Internalization

AAA

DEFINITION of 'Internalization'

A transaction conducted within the confines of a corporation rather than in the open market. Internalization can apply to a multinational corporation shifting assets between subsidiaries cross border. In investing, internalization refers to the decision by a brokerage firm to fill a buy order for shares of security from its own inventory of shares rather than seeking to execute the trade using outside inventory.

INVESTOPEDIA EXPLAINS 'Internalization'

Brokerage firms internalize securities orders to take advantage of the difference between what they purchased shares for and what they sell them for, known as the spread. For example, a firm may see a greater spread by selling its own shares than by selling them on the open market. Additionally, because shares are not conducted on the open market the brokerage firm is less likely to influence prices if it sells a large portion of shares.

RELATED TERMS
  1. Market-Maker Spread

    The difference between the price at which a market maker is willing ...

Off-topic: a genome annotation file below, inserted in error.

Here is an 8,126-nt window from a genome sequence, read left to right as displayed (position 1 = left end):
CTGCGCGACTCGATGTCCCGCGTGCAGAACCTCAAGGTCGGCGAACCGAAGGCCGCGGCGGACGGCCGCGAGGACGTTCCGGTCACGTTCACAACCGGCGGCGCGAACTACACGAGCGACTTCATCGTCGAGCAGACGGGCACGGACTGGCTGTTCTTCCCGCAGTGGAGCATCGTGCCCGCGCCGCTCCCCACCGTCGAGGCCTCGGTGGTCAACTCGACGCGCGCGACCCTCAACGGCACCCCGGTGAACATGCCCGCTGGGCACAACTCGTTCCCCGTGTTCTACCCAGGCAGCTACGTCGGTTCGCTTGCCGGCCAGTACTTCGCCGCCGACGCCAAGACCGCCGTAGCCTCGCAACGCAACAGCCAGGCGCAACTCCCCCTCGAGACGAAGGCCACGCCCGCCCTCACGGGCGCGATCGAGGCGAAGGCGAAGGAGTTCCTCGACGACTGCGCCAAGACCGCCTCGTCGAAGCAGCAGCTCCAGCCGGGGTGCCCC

2. Electronic Communication Network ...

    An electronic system that attempts to eliminate the role of a ...
  3. Open Market

    An economic system with no barriers to free market activity. ...
  4. Broker

    1. An individual or firm that charges a fee or commission for ...
  5. Spread

    1. The difference between the bid and the ask price of a security ...
  6. Exchange

    A marketplace in which securities, commodities, derivatives and ...
Related Articles
  1. Principal Trading and Agency Trading
    Investing Basics

    Principal Trading and Agency Trading

  2. Understanding Order Execution
    Investing Basics

    Understanding Order Execution

  3. 6 Proven Methods For Selling Stocks
    Mutual Funds & ETFs

    6 Proven Methods For Selling Stocks

  4. How Warren Buffett made Berkshire Hathaway ...
    Stock Analysis

    How Warren Buffett made Berkshire Hathaway ...

Hot Definitions
  1. Debit Spread

    Two options with different market prices that an investor trades on the same underlying security. The higher priced option ...
  2. Leading Indicator

    A measurable economic factor that changes before the economy starts to follow a particular pattern or trend. Leading indicators ...
  3. Wage-Price Spiral

    A macroeconomic theory to explain the cause-and-effect relationship between rising wages and rising prices, or inflation. ...
  4. Accelerated Depreciation

    Any method of depreciation used for accounting or income tax purposes that allows greater deductions in the earlier years ...
  5. Call Risk

    The risk, faced by a holder of a callable bond, that a bond issuer will take advantage of the callable bond feature and redeem ...
  6. Parity Price

    When the price of an asset is directly linked to another price. Examples of parity price are: 1. Convertibles - the price ...
Trading Center